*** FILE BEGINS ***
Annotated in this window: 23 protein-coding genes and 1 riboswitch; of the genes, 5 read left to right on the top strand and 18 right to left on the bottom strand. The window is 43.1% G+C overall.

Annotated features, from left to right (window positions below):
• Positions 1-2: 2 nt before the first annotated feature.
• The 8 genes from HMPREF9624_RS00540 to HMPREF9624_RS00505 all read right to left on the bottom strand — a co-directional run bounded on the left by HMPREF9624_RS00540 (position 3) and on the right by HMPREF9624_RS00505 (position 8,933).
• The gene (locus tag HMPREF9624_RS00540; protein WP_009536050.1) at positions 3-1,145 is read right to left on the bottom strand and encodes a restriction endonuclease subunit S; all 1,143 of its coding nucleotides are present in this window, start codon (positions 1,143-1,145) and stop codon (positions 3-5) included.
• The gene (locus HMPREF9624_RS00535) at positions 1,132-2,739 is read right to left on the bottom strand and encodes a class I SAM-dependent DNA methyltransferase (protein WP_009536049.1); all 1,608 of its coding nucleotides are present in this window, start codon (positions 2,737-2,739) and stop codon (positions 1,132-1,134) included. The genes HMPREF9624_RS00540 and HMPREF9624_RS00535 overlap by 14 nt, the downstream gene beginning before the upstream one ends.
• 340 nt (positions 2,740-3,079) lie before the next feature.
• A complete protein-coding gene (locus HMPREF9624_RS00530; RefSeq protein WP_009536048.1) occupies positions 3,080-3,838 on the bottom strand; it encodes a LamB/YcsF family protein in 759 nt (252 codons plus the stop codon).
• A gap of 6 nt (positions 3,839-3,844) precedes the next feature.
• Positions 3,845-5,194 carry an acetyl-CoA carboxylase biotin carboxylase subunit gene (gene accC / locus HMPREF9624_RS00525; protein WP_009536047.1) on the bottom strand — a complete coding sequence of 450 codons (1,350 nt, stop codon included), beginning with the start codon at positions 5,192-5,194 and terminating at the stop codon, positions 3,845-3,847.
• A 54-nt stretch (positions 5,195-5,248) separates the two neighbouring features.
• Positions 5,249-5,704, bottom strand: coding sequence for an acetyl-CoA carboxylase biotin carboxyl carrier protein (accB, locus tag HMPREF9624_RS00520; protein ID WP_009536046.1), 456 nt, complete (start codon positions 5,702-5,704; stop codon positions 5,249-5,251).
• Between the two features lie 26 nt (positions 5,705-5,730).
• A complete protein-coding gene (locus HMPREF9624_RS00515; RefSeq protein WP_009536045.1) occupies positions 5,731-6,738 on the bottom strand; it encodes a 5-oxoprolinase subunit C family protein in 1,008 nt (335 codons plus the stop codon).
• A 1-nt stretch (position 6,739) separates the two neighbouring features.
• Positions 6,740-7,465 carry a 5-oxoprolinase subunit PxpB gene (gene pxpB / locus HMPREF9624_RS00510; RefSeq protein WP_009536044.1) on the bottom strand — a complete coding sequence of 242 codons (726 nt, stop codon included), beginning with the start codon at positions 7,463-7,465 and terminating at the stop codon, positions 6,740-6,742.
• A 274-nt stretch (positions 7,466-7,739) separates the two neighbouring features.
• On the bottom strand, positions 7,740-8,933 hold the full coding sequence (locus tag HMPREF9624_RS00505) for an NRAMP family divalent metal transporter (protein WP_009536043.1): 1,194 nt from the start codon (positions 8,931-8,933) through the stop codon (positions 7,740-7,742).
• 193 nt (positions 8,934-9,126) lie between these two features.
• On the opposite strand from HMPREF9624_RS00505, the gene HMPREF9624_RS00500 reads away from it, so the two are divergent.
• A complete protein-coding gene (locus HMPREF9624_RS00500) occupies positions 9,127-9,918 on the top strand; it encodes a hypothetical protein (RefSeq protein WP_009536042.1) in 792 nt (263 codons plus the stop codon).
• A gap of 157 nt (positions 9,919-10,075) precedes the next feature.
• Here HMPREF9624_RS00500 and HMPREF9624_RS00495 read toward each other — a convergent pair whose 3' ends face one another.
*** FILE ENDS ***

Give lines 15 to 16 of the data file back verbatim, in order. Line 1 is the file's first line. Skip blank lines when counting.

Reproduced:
• A 1-nt stretch (position 6,739) separates the two neighbouring features.
• Positions 6,740-7,465 carry a 5-oxoprolinase subunit PxpB gene (gene pxpB / locus HMPREF9624_RS00510; RefSeq protein WP_009536044.1) on the bottom strand — a complete coding sequence of 242 codons (726 nt, stop codon included), beginning with the start codon at positions 7,463-7,465 and terminating at the stop codon, positions 6,740-6,742.